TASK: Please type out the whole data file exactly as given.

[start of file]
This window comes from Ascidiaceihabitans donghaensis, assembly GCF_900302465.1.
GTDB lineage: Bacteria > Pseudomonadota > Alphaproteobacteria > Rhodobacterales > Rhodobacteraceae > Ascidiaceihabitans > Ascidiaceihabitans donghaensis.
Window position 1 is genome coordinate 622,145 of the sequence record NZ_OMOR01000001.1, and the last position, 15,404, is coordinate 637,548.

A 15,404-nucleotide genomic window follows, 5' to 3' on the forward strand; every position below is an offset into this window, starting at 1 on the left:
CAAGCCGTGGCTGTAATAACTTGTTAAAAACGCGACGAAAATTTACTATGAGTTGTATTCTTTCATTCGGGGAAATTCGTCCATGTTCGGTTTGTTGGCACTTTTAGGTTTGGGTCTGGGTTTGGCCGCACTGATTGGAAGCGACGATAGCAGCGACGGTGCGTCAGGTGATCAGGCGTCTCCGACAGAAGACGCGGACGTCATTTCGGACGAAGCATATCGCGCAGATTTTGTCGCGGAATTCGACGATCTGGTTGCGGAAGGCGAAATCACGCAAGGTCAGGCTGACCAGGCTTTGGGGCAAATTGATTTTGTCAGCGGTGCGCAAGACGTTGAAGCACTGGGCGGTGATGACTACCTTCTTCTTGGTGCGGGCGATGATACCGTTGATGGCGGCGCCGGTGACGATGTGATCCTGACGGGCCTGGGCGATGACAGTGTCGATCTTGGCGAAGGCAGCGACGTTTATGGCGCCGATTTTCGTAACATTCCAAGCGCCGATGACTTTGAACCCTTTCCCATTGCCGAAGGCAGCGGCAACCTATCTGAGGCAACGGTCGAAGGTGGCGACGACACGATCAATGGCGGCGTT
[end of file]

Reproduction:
This window comes from Ascidiaceihabitans donghaensis, assembly GCF_900302465.1.
GTDB lineage: Bacteria > Pseudomonadota > Alphaproteobacteria > Rhodobacterales > Rhodobacteraceae > Ascidiaceihabitans > Ascidiaceihabitans donghaensis.
Window position 1 is genome coordinate 622,145 of the sequence record NZ_OMOR01000001.1, and the last position, 15,404, is coordinate 637,548.

A 15,404-nucleotide genomic window follows, 5' to 3' on the forward strand; every position below is an offset into this window, starting at 1 on the left:
CAAGCCGTGGCTGTAATAACTTGTTAAAAACGCGACGAAAATTTACTATGAGTTGTATTCTTTCATTCGGGGAAATTCGTCCATGTTCGGTTTGTTGGCACTTTTAGGTTTGGGTCTGGGTTTGGCCGCACTGATTGGAAGCGACGATAGCAGCGACGGTGCGTCAGGTGATCAGGCGTCTCCGACAGAAGACGCGGACGTCATTTCGGACGAAGCATATCGCGCAGATTTTGTCGCGGAATTCGACGATCTGGTTGCGGAAGGCGAAATCACGCAAGGTCAGGCTGACCAGGCTTTGGGGCAAATTGATTTTGTCAGCGGTGCGCAAGACGTTGAAGCACTGGGCGGTGATGACTACCTTCTTCTTGGTGCGGGCGATGATACCGTTGATGGCGGCGCCGGTGACGATGTGATCCTGACGGGCCTGGGCGATGACAGTGTCGATCTTGGCGAAGGCAGCGACGTTTATGGCGCCGATTTTCGTAACATTCCAAGCGCCGATGACTTTGAACCCTTTCCCATTGCCGAAGGCAGCGGCAACCTATCTGAGGCAACGGTCGAAGGTGGCGACGACACGATCAATGGCGGCGTT